(3) P2ry12–/– mice were protected from pathological bone loss

Finally, the P2ry12−/− mice were subject to different pathological situations including serum transfer-induced arthritis, primary bone cancer and oestrogen deficiency-induced osteoporosis. In the first two situations the primary disease was unaffected by deletion of P2ry12, however in all situations the amount of disease-associated bone loss was significantly reduced in the P2ry12−/− mice. Use of clopidogrel in a tumour metastasis model resulted in no effect on tumour burden, but a significant inhibition of tumour-associated bone loss. Similarly, treatment of OVX WT mice with clopidogrel reduced the extent of bone loss over 5 weeks by blunting osteoclast-mediated resorption.

Taking these key observations into account the authors concluded that the P2Y12 receptor exerts most of its effects under pathological conditions, in which extracellular ATP, and thus ADP, would be increased. They also commented that ‘clopidogrel or other novel ADP and P2RY12-targeted therapies could have a role as in the treatment of disease states characterized by excessive bone resorption’.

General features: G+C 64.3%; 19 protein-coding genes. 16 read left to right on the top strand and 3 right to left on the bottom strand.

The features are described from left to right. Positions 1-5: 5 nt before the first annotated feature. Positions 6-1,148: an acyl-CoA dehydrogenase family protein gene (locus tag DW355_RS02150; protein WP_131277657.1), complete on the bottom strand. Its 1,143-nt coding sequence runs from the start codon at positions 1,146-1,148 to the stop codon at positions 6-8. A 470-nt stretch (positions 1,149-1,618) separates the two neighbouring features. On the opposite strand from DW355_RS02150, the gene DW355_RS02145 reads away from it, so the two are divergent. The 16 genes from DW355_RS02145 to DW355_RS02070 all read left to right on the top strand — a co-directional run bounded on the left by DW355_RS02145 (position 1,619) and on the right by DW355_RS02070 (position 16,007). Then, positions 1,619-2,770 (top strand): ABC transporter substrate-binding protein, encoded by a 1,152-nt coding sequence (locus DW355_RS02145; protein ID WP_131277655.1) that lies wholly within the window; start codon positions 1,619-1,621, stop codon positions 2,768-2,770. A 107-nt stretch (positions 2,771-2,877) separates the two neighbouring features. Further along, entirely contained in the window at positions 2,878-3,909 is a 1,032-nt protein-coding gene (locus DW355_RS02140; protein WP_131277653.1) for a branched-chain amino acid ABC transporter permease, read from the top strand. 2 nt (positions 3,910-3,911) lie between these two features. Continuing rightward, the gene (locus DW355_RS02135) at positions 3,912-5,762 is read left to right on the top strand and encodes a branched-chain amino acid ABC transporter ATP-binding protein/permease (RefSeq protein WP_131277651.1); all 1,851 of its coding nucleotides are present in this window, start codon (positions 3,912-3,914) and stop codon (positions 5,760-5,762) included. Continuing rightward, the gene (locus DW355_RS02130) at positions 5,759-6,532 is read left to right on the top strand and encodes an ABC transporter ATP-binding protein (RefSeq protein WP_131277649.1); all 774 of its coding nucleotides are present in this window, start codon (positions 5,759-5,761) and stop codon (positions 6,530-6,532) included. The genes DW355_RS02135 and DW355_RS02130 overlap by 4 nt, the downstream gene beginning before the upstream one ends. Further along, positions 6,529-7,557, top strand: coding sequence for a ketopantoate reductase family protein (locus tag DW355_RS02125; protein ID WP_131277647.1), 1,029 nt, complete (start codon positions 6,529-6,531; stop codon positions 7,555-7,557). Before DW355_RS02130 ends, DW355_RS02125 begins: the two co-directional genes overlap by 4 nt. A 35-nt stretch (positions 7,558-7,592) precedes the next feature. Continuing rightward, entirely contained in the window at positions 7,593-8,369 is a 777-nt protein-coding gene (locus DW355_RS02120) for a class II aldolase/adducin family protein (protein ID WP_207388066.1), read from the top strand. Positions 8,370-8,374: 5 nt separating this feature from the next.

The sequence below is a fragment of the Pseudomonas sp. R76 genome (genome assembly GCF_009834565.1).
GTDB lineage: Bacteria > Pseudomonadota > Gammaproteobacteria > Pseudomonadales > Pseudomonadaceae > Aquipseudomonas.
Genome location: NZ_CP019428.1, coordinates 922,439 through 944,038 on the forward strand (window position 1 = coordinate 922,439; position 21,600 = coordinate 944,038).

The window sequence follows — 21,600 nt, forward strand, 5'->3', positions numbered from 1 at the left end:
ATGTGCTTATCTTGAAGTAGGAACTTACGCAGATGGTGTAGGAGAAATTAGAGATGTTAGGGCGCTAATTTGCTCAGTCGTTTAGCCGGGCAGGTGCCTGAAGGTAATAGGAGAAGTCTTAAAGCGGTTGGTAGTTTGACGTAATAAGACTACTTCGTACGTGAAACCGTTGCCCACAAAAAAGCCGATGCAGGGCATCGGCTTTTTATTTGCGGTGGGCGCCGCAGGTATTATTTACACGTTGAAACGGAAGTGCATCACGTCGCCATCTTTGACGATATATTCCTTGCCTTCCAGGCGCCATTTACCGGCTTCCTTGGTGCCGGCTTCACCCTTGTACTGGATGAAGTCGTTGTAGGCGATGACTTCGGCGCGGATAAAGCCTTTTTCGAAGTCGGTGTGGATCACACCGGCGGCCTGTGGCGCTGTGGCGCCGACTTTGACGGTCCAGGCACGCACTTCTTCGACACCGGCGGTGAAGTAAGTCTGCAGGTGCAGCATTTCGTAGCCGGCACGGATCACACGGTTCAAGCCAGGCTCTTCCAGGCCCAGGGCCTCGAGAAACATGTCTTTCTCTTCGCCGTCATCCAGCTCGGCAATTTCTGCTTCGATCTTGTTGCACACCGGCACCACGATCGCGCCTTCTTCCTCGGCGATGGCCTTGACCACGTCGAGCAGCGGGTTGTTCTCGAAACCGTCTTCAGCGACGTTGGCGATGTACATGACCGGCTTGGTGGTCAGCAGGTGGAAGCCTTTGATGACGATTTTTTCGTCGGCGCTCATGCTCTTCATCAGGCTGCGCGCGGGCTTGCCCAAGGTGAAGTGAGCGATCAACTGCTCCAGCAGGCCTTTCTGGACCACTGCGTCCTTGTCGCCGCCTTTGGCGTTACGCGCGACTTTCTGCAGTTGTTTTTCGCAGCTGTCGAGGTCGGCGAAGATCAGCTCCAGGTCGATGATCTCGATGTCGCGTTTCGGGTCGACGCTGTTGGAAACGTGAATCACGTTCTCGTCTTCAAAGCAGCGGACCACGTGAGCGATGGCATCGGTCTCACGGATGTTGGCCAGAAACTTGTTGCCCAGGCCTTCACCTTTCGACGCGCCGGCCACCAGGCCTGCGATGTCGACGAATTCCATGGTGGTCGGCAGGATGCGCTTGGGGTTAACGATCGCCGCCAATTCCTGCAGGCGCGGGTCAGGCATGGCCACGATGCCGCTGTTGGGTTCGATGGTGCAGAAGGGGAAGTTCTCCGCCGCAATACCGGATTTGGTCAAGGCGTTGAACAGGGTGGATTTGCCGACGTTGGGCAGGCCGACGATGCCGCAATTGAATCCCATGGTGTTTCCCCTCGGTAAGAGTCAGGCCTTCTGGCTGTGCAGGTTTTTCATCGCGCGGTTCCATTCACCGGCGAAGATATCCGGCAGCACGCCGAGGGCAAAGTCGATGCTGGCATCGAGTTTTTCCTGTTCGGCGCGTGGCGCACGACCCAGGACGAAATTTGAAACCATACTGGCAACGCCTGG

This extensive report highlights a number of significant issues in bone research. The first is the importance of experimental design—of performing careful, in-depth characterization of knockout models. It highlights the reason for assessing the bone phenotype at more than one age and stresses the use of challenging the model beyond normal physiology.